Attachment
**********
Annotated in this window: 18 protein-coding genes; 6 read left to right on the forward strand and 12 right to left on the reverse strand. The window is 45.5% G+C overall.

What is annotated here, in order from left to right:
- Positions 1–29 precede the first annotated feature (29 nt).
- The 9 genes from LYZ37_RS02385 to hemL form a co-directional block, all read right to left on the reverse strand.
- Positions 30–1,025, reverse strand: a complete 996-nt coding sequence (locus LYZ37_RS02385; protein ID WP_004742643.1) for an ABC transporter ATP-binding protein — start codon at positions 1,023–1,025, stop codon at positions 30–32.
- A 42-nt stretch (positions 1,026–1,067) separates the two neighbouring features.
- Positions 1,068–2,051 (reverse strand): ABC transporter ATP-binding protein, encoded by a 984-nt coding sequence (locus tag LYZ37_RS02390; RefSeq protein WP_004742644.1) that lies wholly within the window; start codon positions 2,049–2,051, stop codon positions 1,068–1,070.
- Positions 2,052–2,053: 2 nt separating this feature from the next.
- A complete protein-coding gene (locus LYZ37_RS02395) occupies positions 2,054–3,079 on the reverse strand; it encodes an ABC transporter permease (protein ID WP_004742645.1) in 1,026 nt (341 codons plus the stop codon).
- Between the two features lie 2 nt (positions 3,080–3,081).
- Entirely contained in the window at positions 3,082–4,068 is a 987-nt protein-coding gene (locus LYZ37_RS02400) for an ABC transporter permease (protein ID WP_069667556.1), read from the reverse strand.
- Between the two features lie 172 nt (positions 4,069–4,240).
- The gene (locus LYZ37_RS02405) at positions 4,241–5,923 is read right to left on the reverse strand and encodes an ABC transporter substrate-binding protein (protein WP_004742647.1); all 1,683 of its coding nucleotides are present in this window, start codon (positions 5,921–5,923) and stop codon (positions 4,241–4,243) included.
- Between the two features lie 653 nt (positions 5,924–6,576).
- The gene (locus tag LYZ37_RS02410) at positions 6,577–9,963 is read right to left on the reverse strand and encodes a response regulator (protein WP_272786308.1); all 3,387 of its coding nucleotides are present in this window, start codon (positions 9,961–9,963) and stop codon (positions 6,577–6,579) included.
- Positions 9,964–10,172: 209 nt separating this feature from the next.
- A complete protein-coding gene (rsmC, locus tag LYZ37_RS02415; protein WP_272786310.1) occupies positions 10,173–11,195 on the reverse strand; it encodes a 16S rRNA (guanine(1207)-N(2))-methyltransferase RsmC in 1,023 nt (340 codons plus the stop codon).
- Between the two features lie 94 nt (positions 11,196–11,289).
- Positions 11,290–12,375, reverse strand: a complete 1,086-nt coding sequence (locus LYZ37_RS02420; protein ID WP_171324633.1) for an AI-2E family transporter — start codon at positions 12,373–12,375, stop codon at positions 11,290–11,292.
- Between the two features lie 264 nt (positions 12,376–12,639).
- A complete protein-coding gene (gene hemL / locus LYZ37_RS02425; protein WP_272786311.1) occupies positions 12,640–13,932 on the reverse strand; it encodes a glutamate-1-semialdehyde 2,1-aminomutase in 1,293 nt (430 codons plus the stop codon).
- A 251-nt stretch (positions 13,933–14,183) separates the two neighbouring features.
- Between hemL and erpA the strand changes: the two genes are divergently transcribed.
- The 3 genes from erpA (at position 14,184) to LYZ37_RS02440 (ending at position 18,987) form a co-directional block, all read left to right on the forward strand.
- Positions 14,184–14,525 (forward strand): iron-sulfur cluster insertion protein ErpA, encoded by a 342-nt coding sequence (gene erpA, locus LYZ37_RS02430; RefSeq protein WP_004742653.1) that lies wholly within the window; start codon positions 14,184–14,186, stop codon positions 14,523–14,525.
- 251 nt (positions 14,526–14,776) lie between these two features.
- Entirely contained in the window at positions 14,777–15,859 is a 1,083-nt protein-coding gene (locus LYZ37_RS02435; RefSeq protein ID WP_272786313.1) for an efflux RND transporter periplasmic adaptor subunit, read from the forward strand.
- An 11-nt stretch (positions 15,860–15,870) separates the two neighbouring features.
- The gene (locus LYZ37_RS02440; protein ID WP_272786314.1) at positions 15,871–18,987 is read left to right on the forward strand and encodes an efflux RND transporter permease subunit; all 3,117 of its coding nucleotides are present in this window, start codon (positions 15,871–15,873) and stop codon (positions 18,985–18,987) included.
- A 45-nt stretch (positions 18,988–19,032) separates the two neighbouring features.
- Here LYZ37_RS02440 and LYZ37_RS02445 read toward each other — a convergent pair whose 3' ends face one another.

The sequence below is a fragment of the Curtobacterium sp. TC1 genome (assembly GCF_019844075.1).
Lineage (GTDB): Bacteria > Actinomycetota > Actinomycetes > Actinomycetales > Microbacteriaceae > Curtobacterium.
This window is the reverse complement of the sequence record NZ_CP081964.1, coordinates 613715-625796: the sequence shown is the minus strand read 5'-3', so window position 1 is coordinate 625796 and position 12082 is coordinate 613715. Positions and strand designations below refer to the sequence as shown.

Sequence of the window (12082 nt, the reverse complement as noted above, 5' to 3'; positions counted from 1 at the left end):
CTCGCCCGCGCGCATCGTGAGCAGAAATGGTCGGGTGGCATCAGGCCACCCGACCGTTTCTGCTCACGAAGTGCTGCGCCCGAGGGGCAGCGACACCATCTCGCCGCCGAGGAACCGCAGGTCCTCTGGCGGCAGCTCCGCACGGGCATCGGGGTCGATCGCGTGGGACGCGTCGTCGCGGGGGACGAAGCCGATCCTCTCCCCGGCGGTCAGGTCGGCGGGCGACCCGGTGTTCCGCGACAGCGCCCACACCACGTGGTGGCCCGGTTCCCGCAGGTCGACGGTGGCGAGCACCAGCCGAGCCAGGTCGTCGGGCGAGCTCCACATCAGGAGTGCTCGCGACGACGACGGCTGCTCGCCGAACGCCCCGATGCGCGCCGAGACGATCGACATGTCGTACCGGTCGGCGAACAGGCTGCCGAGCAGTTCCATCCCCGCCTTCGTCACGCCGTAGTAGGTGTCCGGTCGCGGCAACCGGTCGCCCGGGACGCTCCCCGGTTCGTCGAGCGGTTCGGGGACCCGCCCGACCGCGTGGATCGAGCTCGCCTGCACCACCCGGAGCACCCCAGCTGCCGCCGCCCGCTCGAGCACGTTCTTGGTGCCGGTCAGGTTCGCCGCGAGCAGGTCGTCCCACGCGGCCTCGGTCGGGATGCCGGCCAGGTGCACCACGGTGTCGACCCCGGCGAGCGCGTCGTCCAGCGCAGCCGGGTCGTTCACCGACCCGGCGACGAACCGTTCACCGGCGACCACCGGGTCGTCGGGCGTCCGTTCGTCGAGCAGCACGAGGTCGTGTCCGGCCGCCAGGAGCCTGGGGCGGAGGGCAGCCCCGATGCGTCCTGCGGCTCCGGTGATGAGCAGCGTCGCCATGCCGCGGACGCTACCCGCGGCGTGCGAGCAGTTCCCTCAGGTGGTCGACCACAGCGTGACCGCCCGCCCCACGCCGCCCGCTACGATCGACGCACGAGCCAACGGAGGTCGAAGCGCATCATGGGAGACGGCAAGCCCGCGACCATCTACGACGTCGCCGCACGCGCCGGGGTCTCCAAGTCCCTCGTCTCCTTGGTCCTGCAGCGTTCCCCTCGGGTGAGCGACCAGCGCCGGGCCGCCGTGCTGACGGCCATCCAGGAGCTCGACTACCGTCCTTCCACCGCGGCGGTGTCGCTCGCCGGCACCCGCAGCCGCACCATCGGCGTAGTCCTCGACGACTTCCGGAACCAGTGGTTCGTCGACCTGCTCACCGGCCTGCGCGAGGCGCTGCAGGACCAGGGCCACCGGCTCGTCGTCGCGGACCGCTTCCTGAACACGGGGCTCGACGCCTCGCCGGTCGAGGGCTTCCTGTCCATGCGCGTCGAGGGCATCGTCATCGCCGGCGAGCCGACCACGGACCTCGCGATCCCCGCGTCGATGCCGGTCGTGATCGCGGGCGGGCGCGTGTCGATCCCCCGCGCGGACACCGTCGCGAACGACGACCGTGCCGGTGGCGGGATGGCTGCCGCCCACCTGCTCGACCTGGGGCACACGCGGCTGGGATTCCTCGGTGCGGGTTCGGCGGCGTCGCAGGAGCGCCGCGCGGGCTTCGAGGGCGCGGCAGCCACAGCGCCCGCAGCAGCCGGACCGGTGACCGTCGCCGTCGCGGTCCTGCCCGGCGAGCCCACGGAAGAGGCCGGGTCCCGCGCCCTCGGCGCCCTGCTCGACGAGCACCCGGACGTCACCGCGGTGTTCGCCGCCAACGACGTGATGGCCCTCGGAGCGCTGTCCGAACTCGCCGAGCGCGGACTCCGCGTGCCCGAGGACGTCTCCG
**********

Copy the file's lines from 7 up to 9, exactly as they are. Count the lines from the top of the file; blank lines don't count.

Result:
- Positions 1,068–2,051 (reverse strand): ABC transporter ATP-binding protein, encoded by a 984-nt coding sequence (locus tag LYZ37_RS02390; RefSeq protein WP_004742644.1) that lies wholly within the window; start codon positions 2,049–2,051, stop codon positions 1,068–1,070.
- Positions 2,052–2,053: 2 nt separating this feature from the next.
- A complete protein-coding gene (locus LYZ37_RS02395) occupies positions 2,054–3,079 on the reverse strand; it encodes an ABC transporter permease (protein ID WP_004742645.1) in 1,026 nt (341 codons plus the stop codon).